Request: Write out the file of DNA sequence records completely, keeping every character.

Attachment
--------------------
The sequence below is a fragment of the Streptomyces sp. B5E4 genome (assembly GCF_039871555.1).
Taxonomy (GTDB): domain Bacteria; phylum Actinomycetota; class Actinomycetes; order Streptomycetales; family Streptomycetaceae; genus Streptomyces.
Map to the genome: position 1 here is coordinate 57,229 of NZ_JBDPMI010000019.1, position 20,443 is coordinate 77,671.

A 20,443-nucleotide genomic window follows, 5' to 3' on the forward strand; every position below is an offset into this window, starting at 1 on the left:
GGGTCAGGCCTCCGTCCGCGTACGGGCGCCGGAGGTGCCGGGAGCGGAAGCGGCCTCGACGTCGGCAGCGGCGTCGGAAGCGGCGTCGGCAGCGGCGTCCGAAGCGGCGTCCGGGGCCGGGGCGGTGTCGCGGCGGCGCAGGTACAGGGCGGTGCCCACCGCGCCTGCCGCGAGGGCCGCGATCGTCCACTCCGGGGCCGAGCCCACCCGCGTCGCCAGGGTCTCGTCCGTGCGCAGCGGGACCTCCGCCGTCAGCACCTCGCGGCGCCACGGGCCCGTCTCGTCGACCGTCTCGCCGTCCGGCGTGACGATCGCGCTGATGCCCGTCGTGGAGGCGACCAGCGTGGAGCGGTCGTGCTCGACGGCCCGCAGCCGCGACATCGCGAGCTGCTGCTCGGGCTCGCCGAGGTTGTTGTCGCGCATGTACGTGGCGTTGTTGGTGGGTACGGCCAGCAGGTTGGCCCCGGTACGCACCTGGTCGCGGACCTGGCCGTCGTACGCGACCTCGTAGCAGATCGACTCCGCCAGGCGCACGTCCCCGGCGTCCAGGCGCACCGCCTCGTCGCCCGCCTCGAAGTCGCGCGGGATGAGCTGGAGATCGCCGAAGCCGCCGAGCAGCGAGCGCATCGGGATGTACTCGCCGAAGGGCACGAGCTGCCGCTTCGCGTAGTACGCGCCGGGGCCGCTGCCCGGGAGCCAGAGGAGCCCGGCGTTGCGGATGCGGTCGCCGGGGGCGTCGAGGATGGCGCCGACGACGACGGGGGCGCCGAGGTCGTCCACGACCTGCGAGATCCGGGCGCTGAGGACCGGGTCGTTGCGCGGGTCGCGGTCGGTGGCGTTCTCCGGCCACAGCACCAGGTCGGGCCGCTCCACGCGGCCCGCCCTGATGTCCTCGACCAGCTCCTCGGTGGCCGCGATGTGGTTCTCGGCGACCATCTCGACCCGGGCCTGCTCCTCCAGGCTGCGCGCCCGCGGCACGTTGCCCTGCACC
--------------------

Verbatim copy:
The sequence below is a fragment of the Streptomyces sp. B5E4 genome (assembly GCF_039871555.1).
Taxonomy (GTDB): domain Bacteria; phylum Actinomycetota; class Actinomycetes; order Streptomycetales; family Streptomycetaceae; genus Streptomyces.
Map to the genome: position 1 here is coordinate 57,229 of NZ_JBDPMI010000019.1, position 20,443 is coordinate 77,671.

A 20,443-nucleotide genomic window follows, 5' to 3' on the forward strand; every position below is an offset into this window, starting at 1 on the left:
GGGTCAGGCCTCCGTCCGCGTACGGGCGCCGGAGGTGCCGGGAGCGGAAGCGGCCTCGACGTCGGCAGCGGCGTCGGAAGCGGCGTCGGCAGCGGCGTCCGAAGCGGCGTCCGGGGCCGGGGCGGTGTCGCGGCGGCGCAGGTACAGGGCGGTGCCCACCGCGCCTGCCGCGAGGGCCGCGATCGTCCACTCCGGGGCCGAGCCCACCCGCGTCGCCAGGGTCTCGTCCGTGCGCAGCGGGACCTCCGCCGTCAGCACCTCGCGGCGCCACGGGCCCGTCTCGTCGACCGTCTCGCCGTCCGGCGTGACGATCGCGCTGATGCCCGTCGTGGAGGCGACCAGCGTGGAGCGGTCGTGCTCGACGGCCCGCAGCCGCGACATCGCGAGCTGCTGCTCGGGCTCGCCGAGGTTGTTGTCGCGCATGTACGTGGCGTTGTTGGTGGGTACGGCCAGCAGGTTGGCCCCGGTACGCACCTGGTCGCGGACCTGGCCGTCGTACGCGACCTCGTAGCAGATCGACTCCGCCAGGCGCACGTCCCCGGCGTCCAGGCGCACCGCCTCGTCGCCCGCCTCGAAGTCGCGCGGGATGAGCTGGAGATCGCCGAAGCCGCCGAGCAGCGAGCGCATCGGGATGTACTCGCCGAAGGGCACGAGCTGCCGCTTCGCGTAGTACGCGCCGGGGCCGCTGCCCGGGAGCCAGAGGAGCCCGGCGTTGCGGATGCGGTCGCCGGGGGCGTCGAGGATGGCGCCGACGACGACGGGGGCGCCGAGGTCGTCCACGACCTGCGAGATCCGGGCGCTGAGGACCGGGTCGTTGCGCGGGTCGCGGTCGGTGGCGTTCTCCGGCCACAGCACCAGGTCGGGCCGCTCCACGCGGCCCGCCCTGATGTCCTCGACCAGCTCCTCGGTGGCCGCGATGTGGTTCTCGGCGACCATCTCGACCCGGGCCTGCTCCTCCAGGCTGCGCGCCCGCGGCACGTTGCCCTGCACC